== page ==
We understand that in a pandemic efforts should be directed to repurposing and developing drugs that might improve hard endpoints when introduced early. But in contrast to what the authors say, good evidence can be produced during a pandemic, and many studies have already shown that hydroxychloroquine,
      • Skipper CP
      • Pastick KA
      • Engen NW
      • et al.
      Hydroxychloroquine in nonhospitalized adults with early COVID-19: a randomized trial.
      azithromycin,
      • Cavalcanti AB
      • Zampieri FG
      • Rosa RG
      • et al.
      Hydroxychloroquine with or without azithromycin in mild-to-moderate COVID-19.
      and favipiravir
      • Doi Y
      • Hibino M
      • Hase R
      • et al.
      A prospective randomized, open-label trial of early versus late favipiravir therapy in hospitalized patients with COVID-19.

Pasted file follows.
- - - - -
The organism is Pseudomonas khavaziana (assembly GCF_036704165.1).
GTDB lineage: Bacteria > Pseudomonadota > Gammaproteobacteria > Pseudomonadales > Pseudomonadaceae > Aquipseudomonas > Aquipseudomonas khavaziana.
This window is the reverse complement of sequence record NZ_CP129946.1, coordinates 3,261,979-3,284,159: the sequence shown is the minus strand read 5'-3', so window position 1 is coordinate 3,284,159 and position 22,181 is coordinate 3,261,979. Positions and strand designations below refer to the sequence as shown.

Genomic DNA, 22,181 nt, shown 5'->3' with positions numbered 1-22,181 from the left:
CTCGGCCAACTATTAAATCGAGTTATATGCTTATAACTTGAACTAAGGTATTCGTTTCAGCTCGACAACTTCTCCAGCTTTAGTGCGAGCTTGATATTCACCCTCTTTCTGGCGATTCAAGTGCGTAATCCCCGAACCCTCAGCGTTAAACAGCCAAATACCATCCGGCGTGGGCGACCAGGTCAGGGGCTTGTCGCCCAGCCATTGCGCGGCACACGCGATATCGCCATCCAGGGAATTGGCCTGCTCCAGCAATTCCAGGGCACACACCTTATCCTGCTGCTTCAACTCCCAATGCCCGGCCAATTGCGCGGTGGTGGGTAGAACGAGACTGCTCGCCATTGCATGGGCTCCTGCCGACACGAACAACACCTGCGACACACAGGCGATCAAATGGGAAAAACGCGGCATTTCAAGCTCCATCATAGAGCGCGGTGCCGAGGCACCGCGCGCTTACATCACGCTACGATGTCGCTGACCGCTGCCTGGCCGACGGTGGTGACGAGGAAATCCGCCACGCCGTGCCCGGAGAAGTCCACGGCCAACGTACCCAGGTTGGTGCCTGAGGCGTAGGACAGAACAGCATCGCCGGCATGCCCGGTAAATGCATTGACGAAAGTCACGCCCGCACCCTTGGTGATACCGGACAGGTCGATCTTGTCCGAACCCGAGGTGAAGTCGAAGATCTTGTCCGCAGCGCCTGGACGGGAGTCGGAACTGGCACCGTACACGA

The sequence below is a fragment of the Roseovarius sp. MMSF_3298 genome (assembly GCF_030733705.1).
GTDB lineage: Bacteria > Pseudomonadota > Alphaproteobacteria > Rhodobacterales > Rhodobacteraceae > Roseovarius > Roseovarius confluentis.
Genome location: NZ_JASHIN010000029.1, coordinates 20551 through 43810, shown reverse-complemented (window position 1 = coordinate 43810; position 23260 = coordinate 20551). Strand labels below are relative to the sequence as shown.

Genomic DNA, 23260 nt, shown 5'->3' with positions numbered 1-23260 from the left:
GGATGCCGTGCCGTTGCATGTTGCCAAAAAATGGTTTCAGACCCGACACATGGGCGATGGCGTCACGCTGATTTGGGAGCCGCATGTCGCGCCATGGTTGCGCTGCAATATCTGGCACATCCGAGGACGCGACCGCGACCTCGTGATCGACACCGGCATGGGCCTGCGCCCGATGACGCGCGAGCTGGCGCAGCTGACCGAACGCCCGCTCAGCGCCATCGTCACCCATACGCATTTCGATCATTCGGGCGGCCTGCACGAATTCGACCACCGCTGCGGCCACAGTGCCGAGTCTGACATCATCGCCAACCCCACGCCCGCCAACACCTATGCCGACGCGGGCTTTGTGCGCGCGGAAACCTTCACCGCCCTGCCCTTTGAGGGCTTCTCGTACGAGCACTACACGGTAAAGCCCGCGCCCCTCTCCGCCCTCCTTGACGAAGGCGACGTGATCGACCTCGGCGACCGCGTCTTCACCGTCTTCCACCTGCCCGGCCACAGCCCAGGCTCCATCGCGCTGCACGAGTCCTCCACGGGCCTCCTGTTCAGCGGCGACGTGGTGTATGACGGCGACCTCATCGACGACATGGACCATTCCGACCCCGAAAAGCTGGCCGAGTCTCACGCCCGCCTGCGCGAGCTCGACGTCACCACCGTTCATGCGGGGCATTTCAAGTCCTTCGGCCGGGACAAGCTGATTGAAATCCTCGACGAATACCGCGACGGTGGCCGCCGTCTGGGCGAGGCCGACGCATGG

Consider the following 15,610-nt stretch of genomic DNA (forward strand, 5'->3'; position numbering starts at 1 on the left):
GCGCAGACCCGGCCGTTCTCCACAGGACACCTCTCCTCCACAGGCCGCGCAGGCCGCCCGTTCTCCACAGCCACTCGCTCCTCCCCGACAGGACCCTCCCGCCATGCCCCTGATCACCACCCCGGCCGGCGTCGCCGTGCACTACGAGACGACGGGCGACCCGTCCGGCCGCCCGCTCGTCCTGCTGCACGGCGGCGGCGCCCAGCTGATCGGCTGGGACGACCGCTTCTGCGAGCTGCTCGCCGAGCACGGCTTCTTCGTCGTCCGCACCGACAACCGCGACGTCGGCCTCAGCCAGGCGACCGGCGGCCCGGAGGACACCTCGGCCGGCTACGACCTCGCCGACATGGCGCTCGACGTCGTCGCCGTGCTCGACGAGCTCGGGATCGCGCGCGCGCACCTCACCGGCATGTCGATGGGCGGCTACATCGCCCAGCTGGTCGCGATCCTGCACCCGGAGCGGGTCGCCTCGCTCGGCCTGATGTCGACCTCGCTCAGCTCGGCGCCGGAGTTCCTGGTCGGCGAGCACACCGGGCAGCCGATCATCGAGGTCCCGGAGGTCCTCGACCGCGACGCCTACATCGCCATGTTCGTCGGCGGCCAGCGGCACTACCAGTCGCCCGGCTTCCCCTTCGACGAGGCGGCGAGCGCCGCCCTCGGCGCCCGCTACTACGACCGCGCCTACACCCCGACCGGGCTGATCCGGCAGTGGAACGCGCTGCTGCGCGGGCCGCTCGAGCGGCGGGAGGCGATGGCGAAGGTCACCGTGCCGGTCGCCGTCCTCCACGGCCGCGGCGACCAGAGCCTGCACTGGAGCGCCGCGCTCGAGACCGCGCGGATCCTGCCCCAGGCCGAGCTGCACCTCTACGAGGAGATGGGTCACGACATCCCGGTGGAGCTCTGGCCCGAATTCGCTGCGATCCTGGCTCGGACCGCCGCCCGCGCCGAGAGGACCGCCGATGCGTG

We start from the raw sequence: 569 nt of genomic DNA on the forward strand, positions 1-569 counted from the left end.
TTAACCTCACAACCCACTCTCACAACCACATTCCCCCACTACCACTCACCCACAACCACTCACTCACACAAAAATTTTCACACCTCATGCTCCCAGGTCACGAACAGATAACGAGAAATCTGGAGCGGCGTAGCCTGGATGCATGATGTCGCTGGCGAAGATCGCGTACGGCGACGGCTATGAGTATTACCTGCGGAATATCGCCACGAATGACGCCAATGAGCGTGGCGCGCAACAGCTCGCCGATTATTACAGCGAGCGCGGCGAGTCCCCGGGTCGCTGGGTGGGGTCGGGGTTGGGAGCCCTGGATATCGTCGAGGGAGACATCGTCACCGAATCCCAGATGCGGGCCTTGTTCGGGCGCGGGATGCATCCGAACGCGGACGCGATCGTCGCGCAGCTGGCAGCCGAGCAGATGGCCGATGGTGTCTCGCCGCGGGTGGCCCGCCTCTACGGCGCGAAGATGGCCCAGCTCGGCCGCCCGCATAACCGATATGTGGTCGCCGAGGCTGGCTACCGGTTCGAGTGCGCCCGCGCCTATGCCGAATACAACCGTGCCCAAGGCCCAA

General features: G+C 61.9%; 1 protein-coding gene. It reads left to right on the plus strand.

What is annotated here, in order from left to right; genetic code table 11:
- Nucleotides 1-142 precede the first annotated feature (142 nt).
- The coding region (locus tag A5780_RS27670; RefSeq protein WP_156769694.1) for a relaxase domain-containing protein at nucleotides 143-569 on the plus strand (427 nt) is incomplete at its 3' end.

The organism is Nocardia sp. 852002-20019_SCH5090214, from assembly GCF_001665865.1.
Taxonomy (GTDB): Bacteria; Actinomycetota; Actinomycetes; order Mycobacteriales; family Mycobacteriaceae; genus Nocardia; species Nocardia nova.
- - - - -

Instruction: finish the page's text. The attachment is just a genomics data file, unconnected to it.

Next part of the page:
have no beneficial effects on clinical outcomes in patients with COVID-19. The beneficial effects of corticosteroids were observed in patients receiving supplemental oxygen,

      RECOVERY Collaborative Group, Horby P, Lim WS, et al. Effect of dexamethasone in hospitalized patients with COVID-19: preliminary report [e-pub ahead of print]. N Engl J Med. Accessed January 15, 2021. doi: NEJMoa2021436.

      and not in those with respiratory symptoms alone or after the fifth day of illness as postulated in the treatment algorithm. There is also no indication to initiate anticoagulation based on suspected microthrombosis. Finally, a recent article on potential early treatments did not even mention hydroxychloroquine, azithromycin, or zinc.
      • Kim OS
      • Read SW
      • Fauci AS
      Therapy for early COVID-19. A critical need.
      Algorithms have been used for decades as a clinical and teaching tool to improve patient care, but we fear that the impact of this article might have the opposite effect of its fundamental objective.

      References

        • McCullough PA
        • Kelly RJ
        • Ruocco G
        • et al.
        Pathophysiological basis and rationale for early outpatient treatment of SARS-CoV-2 (COVID-19) infection.